Sergei Rachmaninoff Biography
Sergei Rachmaninoff was the late romantic composer of Russian aristocratic ancestry whose world, along with countless others of noble descent, was turned upside down during the 1917 October revolution led by comrades Lenin and Trotsky. All of a sudden his noble ancestry which could be traced back to 14th century Moldovan royalty was a burden that could see him and his family killed.
In late 1917 an opportunity arose to tour Scandinavia and he seized the moment to take his family out of the Communist firing line and a new chapter in his life was about to unfold as a classical concert pianist. The Scandinavian tour saved his life but he still needed to pay the bills and it was the lucrative lure of the U.S. dollar that saw his financial circumstances take a remarkable upward swing.
Rachmaninoff arrived in the States in 1918 to find his musical virtuosity in high demand and he spent much of the next 25 years touring and playing concerts to sell out theatre's across North America. He had huge hands that were dexterous enough to stretch across 12 piano keys that helped him develop a style so expressive it became the stuff of legends to see him perform live.
He never forgot his Russian roots and although he publicly condemned the Joseph Stalin led Soviet Union in a letter published in the New York Times he generously gave financial aid to many aspiring young Russians looking to make good in the U.S. with the likes of Igor Sikorsky, Vladimir Nabokov and Michael Chekhov all benefiting from his sponsorship.
His piano concerto number 2 has endured to be described by critics as one of the greatest pieces of classical music ever written whilst it inspired film makers such as Noel Coward and Billy Wilder who featured it on the silver screen in the 1945 movie "Brief Encounter" and ten years later in the Marilyn Monroe hit film "The Seven Year Itch".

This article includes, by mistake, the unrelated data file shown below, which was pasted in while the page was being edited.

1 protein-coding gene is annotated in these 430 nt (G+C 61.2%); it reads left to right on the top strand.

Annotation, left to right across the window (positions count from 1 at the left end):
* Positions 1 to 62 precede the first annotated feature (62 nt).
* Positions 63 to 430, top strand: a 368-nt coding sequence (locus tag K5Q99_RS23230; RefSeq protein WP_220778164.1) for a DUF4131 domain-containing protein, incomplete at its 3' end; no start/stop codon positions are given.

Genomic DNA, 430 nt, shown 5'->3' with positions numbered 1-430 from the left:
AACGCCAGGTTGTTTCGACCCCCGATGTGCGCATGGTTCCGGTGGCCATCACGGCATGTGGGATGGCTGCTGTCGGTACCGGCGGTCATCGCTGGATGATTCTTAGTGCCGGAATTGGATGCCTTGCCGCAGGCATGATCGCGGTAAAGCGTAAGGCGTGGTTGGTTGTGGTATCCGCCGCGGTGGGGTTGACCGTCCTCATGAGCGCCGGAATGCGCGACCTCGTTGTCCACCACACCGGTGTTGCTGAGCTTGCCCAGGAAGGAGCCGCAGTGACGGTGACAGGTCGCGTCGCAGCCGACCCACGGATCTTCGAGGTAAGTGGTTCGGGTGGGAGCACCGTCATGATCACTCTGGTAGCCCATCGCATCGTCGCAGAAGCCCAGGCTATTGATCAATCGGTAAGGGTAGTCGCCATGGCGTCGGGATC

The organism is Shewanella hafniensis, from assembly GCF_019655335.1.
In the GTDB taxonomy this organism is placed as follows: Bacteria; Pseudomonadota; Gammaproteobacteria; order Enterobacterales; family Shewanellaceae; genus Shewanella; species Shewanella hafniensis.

His brilliance goes from critical acclaim to musical phobias as many modern day musicians decline the opportunity to learn his Piano Concerto No 3 due to it being one of the most technically and physically challenging concertos to perform
There are some great quotes about Sergei Rachmaninoff, back in the day the eminent critic Neville Cardus was clinical in his appraisal when he said:
"Opinion in all parts of the world would agree that Rachmaninoff is the most complete of living masters of the instrument; his technique is comprehensive, and he is, of course, musical to his bone's marrow".
His undoubted talent brought him a long way from mother Russia and he was good for a one liner also so this is my compilation of 15 of the best Sergei Rachmaninoff quotes
Quotes About Sergei Rachmaninoff
The music critic Michael Kennedy described him thus:
"It is as a composer that his name will live longest. He was the last of the colourful Russian masters of the late 19th century, with their characteristic gift for long and broad melodies imbued with a resigned melancholy which is never long absent"
The classical pianist Arthur Rubinstein was unequivocal about his talent:
"He had the secret of the golden, living tone which comes from the heart .... There was always the irresistible sensuous charm"
The Russian minister of culture Vladimir Medinsky was quoted in a 2015 statement:
"The greatest of the Russian geniuses, Sergei Rachmaninoff, has been portrayed in an utterly wrong way in the West recently. Americans have the gall to privatize Rachmaninoff’s name"